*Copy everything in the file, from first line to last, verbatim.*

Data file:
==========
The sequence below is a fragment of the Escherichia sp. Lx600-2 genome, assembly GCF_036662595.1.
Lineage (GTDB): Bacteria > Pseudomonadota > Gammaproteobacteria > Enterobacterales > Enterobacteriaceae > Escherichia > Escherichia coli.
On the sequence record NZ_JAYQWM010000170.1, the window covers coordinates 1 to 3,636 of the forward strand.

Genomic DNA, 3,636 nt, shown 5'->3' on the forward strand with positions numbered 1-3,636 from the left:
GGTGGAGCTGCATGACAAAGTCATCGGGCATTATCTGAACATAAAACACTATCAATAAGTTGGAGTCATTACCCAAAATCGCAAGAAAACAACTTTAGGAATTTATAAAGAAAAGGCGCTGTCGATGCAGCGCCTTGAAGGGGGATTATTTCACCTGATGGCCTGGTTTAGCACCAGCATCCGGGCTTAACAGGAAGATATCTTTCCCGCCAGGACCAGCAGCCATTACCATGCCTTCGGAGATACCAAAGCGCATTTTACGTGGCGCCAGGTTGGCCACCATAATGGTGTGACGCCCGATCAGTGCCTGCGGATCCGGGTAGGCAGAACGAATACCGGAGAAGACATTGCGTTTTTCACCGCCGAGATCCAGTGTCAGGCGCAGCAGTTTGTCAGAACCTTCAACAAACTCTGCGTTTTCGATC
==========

The sequence below is a fragment of the Escherichia sp. Lx600-2 genome, assembly GCF_036662595.1.
Lineage (GTDB): Bacteria > Pseudomonadota > Gammaproteobacteria > Enterobacterales > Enterobacteriaceae > Escherichia > Escherichia coli.
On the sequence record NZ_JAYQWM010000170.1, the window covers coordinates 1 to 3,636 of the forward strand.

Genomic DNA, 3,636 nt, shown 5'->3' on the forward strand with positions numbered 1-3,636 from the left:
GGTGGAGCTGCATGACAAAGTCATCGGGCATTATCTGAACATAAAACACTATCAATAAGTTGGAGTCATTACCCAAAATCGCAAGAAAACAACTTTAGGAATTTATAAAGAAAAGGCGCTGTCGATGCAGCGCCTTGAAGGGGGATTATTTCACCTGATGGCCTGGTTTAGCACCAGCATCCGGGCTTAACAGGAAGATATCTTTCCCGCCAGGACCAGCAGCCATTACCATGCCTTCGGAGATACCAAAGCGCATTTTACGTGGCGCCAGGTTGGCCACCATAATGGTGTGACGCCCGATCAGTGCCTGCGGATCCGGGTAGGCAGAACGAATACCGGAGAAGACATTGCGTTTTTCACCGCCGAGATCCAGTGTCAGGCGCAGCAGTTTGTCAGAACCTTCAACAAACTCTGCGTTTTCGATC